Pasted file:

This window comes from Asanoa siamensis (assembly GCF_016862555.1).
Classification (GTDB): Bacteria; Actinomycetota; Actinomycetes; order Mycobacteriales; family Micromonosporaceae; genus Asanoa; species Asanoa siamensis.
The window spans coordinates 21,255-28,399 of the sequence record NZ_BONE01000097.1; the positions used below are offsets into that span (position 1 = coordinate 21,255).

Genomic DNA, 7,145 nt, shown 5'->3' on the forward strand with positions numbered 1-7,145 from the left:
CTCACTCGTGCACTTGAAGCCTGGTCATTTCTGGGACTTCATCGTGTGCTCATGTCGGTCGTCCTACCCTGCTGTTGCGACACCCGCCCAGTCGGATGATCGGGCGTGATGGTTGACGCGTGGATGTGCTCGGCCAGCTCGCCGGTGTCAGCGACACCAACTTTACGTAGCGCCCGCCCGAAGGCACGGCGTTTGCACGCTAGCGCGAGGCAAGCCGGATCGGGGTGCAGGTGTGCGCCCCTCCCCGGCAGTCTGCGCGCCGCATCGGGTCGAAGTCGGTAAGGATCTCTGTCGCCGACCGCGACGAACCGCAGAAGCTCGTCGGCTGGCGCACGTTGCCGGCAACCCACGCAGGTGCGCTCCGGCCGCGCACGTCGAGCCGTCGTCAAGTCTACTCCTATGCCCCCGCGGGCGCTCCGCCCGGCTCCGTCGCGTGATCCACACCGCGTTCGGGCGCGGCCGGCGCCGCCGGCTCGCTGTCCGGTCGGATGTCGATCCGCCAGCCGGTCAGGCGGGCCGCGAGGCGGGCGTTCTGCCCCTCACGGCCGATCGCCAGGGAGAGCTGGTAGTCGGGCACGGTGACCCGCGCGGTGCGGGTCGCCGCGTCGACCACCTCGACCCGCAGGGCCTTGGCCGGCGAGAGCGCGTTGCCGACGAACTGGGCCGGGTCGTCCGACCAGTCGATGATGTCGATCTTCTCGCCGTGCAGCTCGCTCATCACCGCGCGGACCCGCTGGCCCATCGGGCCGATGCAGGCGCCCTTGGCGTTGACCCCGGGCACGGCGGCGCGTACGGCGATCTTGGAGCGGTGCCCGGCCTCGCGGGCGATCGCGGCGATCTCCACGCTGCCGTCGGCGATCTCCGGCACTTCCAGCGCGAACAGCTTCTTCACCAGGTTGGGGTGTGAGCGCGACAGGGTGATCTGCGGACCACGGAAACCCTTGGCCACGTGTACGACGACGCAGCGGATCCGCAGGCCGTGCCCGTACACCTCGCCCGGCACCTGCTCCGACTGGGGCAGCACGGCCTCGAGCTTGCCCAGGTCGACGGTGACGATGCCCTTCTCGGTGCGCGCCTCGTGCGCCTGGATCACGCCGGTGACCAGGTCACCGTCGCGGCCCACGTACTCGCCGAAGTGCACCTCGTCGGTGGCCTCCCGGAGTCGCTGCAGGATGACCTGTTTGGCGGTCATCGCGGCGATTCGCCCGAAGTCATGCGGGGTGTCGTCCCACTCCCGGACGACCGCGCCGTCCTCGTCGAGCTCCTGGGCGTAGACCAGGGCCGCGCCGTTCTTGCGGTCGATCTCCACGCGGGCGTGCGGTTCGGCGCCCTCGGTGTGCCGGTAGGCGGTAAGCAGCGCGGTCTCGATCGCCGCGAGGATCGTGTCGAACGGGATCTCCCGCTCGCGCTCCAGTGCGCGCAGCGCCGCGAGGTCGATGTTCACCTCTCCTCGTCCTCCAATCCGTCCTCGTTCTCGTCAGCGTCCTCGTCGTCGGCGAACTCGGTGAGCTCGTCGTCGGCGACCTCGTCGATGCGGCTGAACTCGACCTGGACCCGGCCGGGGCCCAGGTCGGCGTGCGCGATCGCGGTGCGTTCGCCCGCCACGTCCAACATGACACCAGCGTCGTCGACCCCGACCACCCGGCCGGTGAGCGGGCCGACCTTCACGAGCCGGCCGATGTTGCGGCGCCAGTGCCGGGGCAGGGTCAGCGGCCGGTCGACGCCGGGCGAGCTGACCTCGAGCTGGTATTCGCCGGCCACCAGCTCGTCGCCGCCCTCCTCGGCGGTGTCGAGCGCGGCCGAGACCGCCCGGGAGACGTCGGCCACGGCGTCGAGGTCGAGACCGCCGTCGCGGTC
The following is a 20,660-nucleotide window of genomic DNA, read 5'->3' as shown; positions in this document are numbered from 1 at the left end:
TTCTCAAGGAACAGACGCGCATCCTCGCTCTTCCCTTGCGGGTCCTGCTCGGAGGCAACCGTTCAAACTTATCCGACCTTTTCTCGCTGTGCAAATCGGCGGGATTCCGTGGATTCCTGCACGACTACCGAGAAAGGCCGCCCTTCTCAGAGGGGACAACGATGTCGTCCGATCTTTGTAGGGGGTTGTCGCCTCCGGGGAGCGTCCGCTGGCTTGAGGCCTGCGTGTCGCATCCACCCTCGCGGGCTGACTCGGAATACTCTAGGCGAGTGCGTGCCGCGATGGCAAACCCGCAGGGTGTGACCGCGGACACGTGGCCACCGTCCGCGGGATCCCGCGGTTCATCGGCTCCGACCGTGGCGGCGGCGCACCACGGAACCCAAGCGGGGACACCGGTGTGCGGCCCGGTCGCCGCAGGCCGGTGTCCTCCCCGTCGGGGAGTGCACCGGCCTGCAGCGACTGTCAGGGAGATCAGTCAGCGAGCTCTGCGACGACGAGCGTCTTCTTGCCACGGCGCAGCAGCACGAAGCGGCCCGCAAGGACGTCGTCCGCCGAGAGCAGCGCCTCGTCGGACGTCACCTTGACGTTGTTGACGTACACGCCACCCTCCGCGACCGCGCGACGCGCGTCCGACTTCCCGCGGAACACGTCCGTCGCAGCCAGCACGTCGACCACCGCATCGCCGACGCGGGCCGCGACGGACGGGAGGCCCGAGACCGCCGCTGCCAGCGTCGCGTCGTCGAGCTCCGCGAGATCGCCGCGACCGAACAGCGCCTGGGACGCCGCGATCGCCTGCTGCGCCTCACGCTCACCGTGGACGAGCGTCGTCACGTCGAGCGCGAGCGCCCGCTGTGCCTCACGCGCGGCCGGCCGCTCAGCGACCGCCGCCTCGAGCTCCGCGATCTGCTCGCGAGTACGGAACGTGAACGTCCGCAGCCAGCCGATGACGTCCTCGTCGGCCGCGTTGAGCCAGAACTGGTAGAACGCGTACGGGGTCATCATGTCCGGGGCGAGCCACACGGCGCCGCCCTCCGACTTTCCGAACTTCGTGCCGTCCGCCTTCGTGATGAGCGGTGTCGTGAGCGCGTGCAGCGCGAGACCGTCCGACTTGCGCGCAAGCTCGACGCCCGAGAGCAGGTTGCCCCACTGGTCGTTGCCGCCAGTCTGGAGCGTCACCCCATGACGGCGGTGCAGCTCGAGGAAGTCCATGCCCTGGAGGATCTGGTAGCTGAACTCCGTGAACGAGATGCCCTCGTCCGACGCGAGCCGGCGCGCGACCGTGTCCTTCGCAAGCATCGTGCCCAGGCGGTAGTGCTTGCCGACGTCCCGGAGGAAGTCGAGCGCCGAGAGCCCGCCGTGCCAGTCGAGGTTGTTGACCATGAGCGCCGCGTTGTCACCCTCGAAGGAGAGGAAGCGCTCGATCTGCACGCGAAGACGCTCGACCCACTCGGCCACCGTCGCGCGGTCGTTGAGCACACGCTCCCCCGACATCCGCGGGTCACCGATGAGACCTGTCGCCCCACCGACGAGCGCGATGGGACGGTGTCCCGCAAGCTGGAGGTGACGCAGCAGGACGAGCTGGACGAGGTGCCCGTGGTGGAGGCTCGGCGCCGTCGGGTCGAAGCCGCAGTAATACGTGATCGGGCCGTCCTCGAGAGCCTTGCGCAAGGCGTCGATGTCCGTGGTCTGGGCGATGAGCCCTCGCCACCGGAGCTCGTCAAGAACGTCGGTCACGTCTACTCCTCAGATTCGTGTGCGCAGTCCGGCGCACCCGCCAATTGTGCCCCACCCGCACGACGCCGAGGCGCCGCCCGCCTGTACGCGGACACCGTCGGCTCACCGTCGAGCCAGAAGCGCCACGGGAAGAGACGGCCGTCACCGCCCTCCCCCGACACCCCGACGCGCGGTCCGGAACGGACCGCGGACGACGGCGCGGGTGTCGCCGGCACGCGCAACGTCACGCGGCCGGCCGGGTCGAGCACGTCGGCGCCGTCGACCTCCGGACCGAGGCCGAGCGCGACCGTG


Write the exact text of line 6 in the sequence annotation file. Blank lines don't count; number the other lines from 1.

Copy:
The following is a 20,660-nucleotide window of genomic DNA, read 5'->3' as shown; positions in this document are numbered from 1 at the left end: